Woodburn man with rare neurological disorder raising money for cure
Woodburn resident Jason Wolfer, 52, can no longer drive, run, or go about many of the daily activities that most people take for granted. He has ataxia, a rare neurological condition that affects balance, coordination, speech and actions requiring fine motor control.
Following his diagnosis 14 years ago, he's made it his mission to connect with other people with ataxia and to spread awareness about the disorder. He leads two support groups for people with ataxia, gives speeches about ataxia and disability, and is currently raising money for the National Ataxia Foundation through a fundraiser called 60 For 60, which challenges participants to walk 60 miles in a self-designated amount of time and to raise money through pledges.
Back in 2003, 38-year-old Wolfer first realized something might be wrong when spatial reasoning became challenging.
"I was not able to align myself when going through doorways. I was hitting my shoulders," Wolfer said. "At the time we didn't know what was just me being me, because I was always accident-prone."
He suspected the source of his balance and coordination troubles was an inner ear infection.
"I went to the family doctor thinking that, 'It's probably going to be a round of antibiotics and I'm going to be fine,'" he said. Instead, the family doctor referred Wolfer to a neurologist, who referred Wolfer to a specialist at Oregon Health & Science University to confirm the diagnosis: ataxia.
As is common among people with the disorder, Wolfer had never heard of ataxia before the diagnosis.
"I think probably 100 percent of the people I've talked to had never heard of it until either someone they knew or they themselves came down with it," Wolfer said. "It's not like MS (multiple sclerosis) or Parkinson's where most people have a general understanding of what you're talking about. Ataxia is so rare that people don't know what it is."
He said not knowing about ataxia before his diagnosis made it hard to cope. "At first I was very frustrated, very disillusioned," Wolfer said. "I felt like because the doctor told me it was a rare condition, I was now alone."
For nine years, he tried to get by without thinking too much about the disorder. Ataxia, which is degenerative, comes in many forms — some people with ataxia lose the ability to walk within months of their diagnosis, while some people, like Wolfer, can go a decade or more without needing a wheelchair.
However, in 2012, Wolfer's condition progressed to the point where it became challenging for him to do his work as the head custodian of a school district. He lost his job in 2012.
"I had lots of time on my hands," Wolfer said. That led him to find out more about his condition on the internet. Through his searches he learned about the National Ataxia Foundation and their support groups. He decided to try them out.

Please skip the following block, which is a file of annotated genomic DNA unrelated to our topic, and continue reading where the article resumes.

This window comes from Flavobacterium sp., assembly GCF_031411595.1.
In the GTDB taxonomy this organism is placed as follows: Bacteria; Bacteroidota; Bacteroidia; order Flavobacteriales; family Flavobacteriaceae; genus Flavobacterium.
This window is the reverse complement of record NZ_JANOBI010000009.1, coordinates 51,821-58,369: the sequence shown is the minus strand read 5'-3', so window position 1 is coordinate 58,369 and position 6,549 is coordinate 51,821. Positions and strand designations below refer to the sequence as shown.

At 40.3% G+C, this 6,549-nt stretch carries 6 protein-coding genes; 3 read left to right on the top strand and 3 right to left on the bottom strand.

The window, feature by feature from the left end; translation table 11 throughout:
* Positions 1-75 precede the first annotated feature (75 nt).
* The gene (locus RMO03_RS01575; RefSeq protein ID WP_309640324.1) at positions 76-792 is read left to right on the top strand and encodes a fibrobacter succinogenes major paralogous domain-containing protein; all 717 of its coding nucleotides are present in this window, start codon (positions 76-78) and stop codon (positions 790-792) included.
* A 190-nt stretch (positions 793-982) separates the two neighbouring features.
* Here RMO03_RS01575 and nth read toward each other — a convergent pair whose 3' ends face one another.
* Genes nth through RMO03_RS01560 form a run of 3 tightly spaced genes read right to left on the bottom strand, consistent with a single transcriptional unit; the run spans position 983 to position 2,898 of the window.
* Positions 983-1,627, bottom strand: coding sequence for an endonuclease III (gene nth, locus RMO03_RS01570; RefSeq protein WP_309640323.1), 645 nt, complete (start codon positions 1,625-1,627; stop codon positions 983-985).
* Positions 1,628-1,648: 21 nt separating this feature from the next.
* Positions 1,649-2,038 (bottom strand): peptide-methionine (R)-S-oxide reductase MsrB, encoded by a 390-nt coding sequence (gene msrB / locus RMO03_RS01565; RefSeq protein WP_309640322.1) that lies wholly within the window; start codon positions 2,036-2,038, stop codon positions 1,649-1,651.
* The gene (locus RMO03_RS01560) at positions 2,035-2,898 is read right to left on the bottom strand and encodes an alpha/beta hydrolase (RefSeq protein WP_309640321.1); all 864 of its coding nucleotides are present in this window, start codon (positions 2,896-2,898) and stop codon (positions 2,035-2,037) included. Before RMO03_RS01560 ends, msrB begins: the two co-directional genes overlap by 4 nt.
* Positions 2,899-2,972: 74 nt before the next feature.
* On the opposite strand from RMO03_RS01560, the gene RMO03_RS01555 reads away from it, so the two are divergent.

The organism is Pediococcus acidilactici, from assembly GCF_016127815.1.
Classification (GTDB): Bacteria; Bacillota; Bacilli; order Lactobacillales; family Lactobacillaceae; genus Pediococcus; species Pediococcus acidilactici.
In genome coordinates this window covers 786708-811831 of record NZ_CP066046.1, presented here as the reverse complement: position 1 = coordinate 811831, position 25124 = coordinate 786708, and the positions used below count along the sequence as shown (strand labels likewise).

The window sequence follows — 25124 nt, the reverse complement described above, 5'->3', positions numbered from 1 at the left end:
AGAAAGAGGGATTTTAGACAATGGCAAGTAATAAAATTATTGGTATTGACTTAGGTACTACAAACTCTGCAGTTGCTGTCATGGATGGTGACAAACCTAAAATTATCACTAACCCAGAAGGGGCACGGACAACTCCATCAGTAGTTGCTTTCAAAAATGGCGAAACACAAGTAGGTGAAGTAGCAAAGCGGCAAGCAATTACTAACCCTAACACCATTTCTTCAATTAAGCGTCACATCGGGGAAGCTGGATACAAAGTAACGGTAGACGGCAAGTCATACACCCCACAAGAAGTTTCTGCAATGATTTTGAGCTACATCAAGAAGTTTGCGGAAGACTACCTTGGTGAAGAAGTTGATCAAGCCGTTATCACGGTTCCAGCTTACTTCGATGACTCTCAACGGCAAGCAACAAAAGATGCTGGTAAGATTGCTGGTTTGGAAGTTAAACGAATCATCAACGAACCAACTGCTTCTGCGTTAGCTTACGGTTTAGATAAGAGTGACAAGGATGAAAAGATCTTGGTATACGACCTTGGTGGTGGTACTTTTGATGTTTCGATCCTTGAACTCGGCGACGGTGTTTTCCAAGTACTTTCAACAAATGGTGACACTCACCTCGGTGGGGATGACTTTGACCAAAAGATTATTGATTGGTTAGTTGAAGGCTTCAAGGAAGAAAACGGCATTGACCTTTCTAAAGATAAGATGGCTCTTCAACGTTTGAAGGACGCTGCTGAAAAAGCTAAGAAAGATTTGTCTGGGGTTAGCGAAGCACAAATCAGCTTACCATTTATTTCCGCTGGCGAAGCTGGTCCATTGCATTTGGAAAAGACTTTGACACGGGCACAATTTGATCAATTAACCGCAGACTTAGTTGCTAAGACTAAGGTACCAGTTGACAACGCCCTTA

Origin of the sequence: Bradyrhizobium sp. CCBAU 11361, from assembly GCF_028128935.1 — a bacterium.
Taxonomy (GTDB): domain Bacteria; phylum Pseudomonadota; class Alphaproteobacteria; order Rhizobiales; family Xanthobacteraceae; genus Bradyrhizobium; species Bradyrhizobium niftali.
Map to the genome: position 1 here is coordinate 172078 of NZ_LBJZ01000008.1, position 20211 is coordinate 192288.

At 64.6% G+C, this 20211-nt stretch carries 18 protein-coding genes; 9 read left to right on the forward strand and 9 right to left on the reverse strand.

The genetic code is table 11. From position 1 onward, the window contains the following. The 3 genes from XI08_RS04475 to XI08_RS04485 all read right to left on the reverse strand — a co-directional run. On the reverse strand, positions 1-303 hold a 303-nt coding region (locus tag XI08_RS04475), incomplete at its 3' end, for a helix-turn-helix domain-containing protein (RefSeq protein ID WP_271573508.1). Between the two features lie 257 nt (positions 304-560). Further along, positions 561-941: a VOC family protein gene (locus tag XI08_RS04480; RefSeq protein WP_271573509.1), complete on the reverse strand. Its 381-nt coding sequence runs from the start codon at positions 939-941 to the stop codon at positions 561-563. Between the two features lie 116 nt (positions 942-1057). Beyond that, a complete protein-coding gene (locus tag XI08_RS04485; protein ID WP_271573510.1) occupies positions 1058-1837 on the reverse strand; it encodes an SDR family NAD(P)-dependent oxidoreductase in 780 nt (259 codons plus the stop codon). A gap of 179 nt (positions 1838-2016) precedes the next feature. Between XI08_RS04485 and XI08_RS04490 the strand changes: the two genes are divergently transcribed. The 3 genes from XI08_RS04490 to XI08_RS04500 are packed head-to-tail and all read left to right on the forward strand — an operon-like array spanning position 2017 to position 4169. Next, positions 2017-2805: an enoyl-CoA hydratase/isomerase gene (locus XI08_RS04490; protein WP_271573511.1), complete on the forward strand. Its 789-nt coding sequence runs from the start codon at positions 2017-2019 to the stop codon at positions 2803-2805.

"Up to that point, I didn't even realize that I needed a support group, but once I joined a support group I really felt a kinship, and it really helps," Wolfer said.
Now, Wolfer is the leader of support groups in Albany and Portland, which meet either once a month or once every six weeks.
He's also garnered a loyal following through his blog, "My Life — A Journey, With Ataxia Along for the Ride," located at jasonwolfer.blogspot.com. There, he writes about his experiences with and thoughts about ataxia, with plenty of humor thrown in.
"I always look for a different side to stuff," Wolfer said of his writing. "I do get frustrated with myself but I try to laugh about anything and everything that I can. Make light of it, I guess."
And in March 2017, he gave a presentation at the National Ataxia Foundation's annual conference, which was in San Antonio. His presentation, titled "From Shattered to Strength," encouraged people to join support groups, connect with the ataxia community and share their stories.
And this summer, he's been chipping away at his goal to walk 60 miles to raise money for the National Ataxia Foundation. The fundraiser is in honor of the National Ataxia Foundation's 60th anniversary. The foundation's goal is to fund research to find a cure for the disorder, and to support people diagnosed with ataxia.
Each morning, Wolfer goes out with his walking stick, walking around his neighborhood a few miles at a time. He started on June 1, and as of July 17 has walked 48 miles. He's raised $6,061.55, surpassing his goal of $5,000.
"I wanted to be a support for the National Ataxia Foundation," Wolfer said. "I wanted to be a support for those who can't walk. I still can, and it's good for me to move."
To support Wolfer in his 60 For 60 challenge and follow his progress, go to his Ataxia Foundation donor page.